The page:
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Dark Sky Films presents
The Flesh Eaters (1964)

"I will beat the flesh eaters with the only weapon we have left. Ourselves."
- Professor Bartell (Martin Kosleck)

Review By: Rich Rosell   
Published: November 30, 2005

Stars: Martin Kosleck, Byron Sanders, Barbara Wilkin
Other Stars: Rita Morley, Ray Tudor, Christopher Drake, Darby Nelson, Rita Floyd
Director: Jack Curtis

MPAA Rating: Not Rated for (minor horror-related gore)
Run Time: 01h:27m:03s
Release Date: October 25, 2005
UPC: 030306772998
Genre: horror

Image Transfer
Audio Transfer
B+ B+B+B- B+

DVD Review

Hollywood is littered with directors who have only made one film, and often they're as forgotten as their sole project. Jack Curtis, probably more widely known (though oddly unknown) as the voice of Pops on the English-dubbed Speed Racer series, is one of those, and in 1964 his single feature film was the low-budget horror title The Flesh Eaters. For some reason or another, this film made an indelible mark on me as a young horror fan, and I always kind of wondered why Curtis never made another feature. Thankfully Dark Sky gives Curtis his long-deserved props with a beautifully restored release of The Flesh Eaters, still full of understandably campy flaws, but looking better than ever.

After an opening sequence with a couple of expendable victims sets up the premise of something deadly in the water, hunky, square-jawed charter pilot Grant Murdock (Byron Sanders) reluctantly agrees to fly drunken movie star Laura Winters (Rita Morley) and her very able-bodied assistant Jan (Barbara Wilkin) to Provincetown. An unexpected storm and subsequent mechanical problems force them to land on what they assume is an uninhabited island to take shelter, and they soon discover the island has another inhabitant, the sinister Professor Bartell (Martin Kosleck). As the growing swarm of the titular mysterious phosphorescent organisms prevent anyone from going in the water, tensions flare as Bartell's true intentions are revealed.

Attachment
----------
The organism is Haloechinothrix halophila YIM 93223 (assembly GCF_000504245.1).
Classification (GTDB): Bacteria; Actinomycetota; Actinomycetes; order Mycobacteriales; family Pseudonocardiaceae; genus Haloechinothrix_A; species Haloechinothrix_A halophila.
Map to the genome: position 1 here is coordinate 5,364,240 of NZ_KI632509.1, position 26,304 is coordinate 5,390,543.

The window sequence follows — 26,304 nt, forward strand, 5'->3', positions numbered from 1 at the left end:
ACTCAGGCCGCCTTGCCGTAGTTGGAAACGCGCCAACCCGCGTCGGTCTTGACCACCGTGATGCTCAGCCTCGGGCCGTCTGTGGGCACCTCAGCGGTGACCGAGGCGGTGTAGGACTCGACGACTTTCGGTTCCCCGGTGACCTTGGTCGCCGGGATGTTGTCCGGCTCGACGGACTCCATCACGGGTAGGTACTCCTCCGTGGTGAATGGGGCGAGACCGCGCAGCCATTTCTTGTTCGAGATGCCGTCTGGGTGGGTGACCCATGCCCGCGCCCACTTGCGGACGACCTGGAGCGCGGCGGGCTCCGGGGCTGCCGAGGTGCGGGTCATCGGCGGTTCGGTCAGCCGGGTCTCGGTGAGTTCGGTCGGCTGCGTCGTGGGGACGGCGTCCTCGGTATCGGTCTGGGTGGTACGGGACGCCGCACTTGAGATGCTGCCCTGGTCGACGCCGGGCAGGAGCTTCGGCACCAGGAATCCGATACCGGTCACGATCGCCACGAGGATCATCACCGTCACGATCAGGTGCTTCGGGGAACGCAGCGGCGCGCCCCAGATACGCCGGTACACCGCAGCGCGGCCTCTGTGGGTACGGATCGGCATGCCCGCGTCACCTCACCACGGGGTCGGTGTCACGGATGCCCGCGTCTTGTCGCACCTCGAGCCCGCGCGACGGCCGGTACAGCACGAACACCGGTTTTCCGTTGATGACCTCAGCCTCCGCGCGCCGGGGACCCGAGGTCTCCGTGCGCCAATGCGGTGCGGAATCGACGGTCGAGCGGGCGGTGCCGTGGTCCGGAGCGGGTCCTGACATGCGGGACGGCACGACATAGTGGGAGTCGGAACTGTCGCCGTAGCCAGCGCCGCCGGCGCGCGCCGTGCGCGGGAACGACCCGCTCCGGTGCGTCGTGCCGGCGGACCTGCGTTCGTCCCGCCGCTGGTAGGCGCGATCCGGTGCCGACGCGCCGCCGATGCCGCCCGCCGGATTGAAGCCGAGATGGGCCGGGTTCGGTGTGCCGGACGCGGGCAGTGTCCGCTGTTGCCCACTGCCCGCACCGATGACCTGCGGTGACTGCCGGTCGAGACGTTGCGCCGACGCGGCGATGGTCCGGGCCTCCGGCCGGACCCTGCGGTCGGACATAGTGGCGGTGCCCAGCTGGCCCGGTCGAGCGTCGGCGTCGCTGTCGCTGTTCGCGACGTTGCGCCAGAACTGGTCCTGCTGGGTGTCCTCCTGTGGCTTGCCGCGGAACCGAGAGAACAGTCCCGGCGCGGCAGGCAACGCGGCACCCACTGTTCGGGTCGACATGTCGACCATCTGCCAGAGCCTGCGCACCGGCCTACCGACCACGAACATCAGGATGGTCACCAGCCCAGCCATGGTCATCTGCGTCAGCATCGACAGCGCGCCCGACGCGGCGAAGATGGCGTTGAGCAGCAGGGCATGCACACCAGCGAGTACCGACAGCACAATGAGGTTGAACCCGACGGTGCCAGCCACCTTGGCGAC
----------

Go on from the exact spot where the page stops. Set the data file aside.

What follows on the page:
The Flesh Eaters screenplay was penned by respected Silver Age comics writer Arthur Drake (Doom Patrol, Challengers of The Unknown, Deadman), so it shouldn't come as much of a surprise that the quick flow of the dialogue has that same type of feel to it. Characters speak in rich, short bursts, and it is almost possible to actually envision voice balloons with bold fonts and exclamation points over their heads. There is a pulpy noir veneer to Drake's words (one character even refers to Grant as a "big lug", and means it) and the cadence of the dialogue remains one of the film's pleasures. Even a number of Jack Curtis' visuals borrow that same comic book mentality, framing shots with interesting angles and closeups.

There is a curious mixture of early 1960s gore and sexuality in this print, with somewhat graphic shots like a very nasty leg wound on Grant to one of the film's signature moments of a disemboweled character set adrift on a raft after being forced to drink a cupful of the title beasties. The veiled sexy comes from the demure topless dive of the opening scene to Barbara Wilkins consistently cleavage-baring Jan, and while it seems quite modest by today's standards, this restored print from Dark Sky includes the original theatrical presentation.

Rating for Style: B+
Rating for Substance: B+


Image Transfer

Aspect Ratio1.85:1 - Widescreen
Original Aspect Ratioyes